hi Kat: there is hope to get through the red tape

The following is an e-mail I received from a reader that I have shared here with their permission. I don’t often publish e-mails from readers, but when I do they’ll be categorized and tagged  “Hi Kat e-mails.”

Hi Kat,

I really appreciate your website. I was raised with Christian Science beliefs by my mother and maternal grandparents, but wasn’t part of a CS congregation growing-up. I just wanted to share two experiences that really made a difference for me when I went to college out of state. The moment I got to the East Coast I realized my eye redness/itchiness was absolutely horrible. Contrary to how I was raised, I listened to my new friends and decided to go to the school clinic. The clinic nurse gave me a prescription for allergy eye drops. I went and paid full price for them- a couple of hundred dollars at the time- and was very confused about how to use the medical insurance that I had, but was never expected by my family to use. This is to say I had this experience several times in going for a physical for the first time as an adult, and filling a few simple allergy prescriptions. I had to learn how to use medical insurance, and ultimately had to pick a plan at the age of 21 and wade through all the red tape of how deductibles and other unknown things worked. It was very intimidating, but an interesting side note is I actually learned much younger than my friend who grew up in the medical system how insurance and other things worked, because I had to figure it out without the help of my parents.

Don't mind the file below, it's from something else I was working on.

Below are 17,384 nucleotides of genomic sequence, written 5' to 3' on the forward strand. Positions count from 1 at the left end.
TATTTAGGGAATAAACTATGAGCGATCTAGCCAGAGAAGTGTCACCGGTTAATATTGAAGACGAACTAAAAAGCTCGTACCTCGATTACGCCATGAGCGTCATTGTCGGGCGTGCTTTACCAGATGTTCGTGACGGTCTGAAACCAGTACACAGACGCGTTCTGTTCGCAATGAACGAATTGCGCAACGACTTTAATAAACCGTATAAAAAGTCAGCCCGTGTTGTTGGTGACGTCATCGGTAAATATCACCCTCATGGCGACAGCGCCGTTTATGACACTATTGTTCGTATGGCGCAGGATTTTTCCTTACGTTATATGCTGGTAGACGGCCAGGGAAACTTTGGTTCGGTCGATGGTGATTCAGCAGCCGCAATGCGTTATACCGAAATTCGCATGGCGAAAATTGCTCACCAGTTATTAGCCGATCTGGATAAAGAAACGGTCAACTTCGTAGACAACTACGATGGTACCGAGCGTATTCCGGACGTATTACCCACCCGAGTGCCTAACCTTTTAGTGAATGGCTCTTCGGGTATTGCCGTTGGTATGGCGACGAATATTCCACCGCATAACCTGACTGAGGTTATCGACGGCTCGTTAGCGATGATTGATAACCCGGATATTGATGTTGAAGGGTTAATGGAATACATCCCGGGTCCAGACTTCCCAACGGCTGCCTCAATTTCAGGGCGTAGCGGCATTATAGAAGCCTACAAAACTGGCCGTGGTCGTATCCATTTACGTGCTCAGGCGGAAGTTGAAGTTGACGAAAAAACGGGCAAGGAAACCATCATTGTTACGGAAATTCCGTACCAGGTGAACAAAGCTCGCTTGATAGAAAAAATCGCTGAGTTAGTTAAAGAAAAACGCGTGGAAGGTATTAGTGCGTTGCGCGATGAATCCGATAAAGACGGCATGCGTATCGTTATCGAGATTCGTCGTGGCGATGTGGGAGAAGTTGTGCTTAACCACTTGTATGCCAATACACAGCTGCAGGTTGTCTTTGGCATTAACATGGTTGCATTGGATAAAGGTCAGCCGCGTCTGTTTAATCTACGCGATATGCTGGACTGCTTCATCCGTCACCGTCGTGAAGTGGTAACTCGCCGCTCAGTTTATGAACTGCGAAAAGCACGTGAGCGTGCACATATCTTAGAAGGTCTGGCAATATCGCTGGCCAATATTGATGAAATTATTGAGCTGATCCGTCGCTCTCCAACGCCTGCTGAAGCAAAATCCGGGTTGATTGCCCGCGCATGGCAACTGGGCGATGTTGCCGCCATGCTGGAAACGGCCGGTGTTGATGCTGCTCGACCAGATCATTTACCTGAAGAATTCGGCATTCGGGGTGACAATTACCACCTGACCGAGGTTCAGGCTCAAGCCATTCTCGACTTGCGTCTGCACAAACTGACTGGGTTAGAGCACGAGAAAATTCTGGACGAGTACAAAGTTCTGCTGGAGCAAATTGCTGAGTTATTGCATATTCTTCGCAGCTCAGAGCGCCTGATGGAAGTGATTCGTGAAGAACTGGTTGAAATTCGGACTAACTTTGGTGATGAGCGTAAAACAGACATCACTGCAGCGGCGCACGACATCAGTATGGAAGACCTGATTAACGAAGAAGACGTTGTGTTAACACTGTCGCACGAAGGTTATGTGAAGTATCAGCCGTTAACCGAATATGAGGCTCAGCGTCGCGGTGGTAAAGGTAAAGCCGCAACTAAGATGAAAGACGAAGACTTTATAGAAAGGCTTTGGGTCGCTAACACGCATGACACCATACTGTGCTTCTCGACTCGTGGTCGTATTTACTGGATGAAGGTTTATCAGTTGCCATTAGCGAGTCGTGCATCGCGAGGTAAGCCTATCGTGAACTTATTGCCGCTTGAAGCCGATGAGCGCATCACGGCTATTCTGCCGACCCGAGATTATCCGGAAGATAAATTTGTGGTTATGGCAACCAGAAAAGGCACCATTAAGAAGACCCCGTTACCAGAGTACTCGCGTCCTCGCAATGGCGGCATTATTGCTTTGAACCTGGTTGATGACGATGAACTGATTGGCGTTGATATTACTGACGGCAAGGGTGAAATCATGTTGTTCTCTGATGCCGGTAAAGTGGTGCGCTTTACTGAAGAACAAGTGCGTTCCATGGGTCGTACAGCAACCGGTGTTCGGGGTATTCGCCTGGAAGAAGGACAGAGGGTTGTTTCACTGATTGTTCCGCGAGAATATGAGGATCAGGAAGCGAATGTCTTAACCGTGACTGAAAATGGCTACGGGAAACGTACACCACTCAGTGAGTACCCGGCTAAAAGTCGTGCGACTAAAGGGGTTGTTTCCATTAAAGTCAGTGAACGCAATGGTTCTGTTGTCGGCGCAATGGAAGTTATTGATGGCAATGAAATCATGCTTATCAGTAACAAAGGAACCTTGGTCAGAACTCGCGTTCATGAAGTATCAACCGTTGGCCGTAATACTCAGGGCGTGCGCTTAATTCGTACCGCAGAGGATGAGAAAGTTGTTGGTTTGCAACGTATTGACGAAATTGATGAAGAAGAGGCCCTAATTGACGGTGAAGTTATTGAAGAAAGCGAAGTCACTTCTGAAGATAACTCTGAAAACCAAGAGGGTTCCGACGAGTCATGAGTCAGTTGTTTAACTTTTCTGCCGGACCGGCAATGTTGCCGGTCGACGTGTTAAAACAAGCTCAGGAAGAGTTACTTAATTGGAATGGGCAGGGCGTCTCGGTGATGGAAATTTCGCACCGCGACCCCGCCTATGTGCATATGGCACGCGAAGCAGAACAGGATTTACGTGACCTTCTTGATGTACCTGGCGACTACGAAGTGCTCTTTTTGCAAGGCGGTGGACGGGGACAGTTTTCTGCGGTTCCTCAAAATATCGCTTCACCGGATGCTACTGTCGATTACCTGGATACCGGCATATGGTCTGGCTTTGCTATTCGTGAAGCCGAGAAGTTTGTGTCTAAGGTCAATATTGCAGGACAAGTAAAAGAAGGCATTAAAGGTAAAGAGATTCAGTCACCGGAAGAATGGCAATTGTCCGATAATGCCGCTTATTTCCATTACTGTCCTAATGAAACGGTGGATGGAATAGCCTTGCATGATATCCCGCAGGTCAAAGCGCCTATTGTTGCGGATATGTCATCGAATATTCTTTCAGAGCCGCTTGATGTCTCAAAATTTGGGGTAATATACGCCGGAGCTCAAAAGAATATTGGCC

The other thing I wanted to share is that I had this horrible reoccurring ear infection/cold that happened every year as long as I can remember. In college I was relieved that my doctor could give me a prescription decongestant that helped my symptoms and discomfort immensely. However, at some point she mentioned I could have asthma. Long story short I do have asthma, but it took me about three years to get diagnosed for the simple reason that when I went to the doctor, and the simple instructions they gave me didn’t help enough, I didn’t know I was supposed to go back to see them. Over time, as doctors would tell me “now go home and do XYZ, and if it doesn’t work or you don’t feel significantly better, call me or come back and see me” this message sunk in. Finally in graduate school I met a wonderful allergist who listened to my whole story, and helped me to start asthma medications that changed my life.

I just wanted to share these stories of hope, and that even for those in CS, a few simple over the counter medications (that are much cheaper now that they are now prescription) can make life so much more comfortable. And for those moving out of CS, that there is hope to get through the red tape and to make sense of it so it isn’t so stressful.